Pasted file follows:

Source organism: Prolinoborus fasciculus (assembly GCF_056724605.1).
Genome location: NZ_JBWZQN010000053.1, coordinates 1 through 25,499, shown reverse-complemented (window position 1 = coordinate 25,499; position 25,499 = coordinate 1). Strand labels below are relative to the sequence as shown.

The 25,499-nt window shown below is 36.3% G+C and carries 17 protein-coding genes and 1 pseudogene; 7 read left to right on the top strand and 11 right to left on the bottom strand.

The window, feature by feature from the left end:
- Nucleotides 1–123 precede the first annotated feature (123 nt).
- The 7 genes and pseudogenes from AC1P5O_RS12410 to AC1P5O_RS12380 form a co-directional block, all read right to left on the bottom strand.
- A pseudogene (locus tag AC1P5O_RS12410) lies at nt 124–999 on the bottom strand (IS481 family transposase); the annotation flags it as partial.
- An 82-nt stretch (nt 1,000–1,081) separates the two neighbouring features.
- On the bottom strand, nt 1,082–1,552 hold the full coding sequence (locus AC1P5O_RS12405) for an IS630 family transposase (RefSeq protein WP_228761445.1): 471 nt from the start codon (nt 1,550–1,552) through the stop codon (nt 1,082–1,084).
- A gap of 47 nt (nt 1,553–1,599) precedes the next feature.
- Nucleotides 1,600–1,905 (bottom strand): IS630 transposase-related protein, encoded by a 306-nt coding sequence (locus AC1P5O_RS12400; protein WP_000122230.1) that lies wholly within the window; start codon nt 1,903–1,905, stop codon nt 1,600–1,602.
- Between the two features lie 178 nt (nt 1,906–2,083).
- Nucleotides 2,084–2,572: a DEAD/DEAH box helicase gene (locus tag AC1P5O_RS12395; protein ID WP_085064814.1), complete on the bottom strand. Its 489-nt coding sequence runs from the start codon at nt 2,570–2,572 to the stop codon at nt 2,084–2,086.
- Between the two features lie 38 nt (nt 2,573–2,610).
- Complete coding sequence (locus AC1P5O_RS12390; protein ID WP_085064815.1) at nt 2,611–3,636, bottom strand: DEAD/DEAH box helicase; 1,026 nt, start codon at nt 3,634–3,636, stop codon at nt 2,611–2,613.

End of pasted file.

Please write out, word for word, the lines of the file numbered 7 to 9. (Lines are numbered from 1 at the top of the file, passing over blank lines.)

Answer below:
- A pseudogene (locus tag AC1P5O_RS12410) lies at nt 124–999 on the bottom strand (IS481 family transposase); the annotation flags it as partial.
- An 82-nt stretch (nt 1,000–1,081) separates the two neighbouring features.
- On the bottom strand, nt 1,082–1,552 hold the full coding sequence (locus AC1P5O_RS12405) for an IS630 family transposase (RefSeq protein WP_228761445.1): 471 nt from the start codon (nt 1,550–1,552) through the stop codon (nt 1,082–1,084).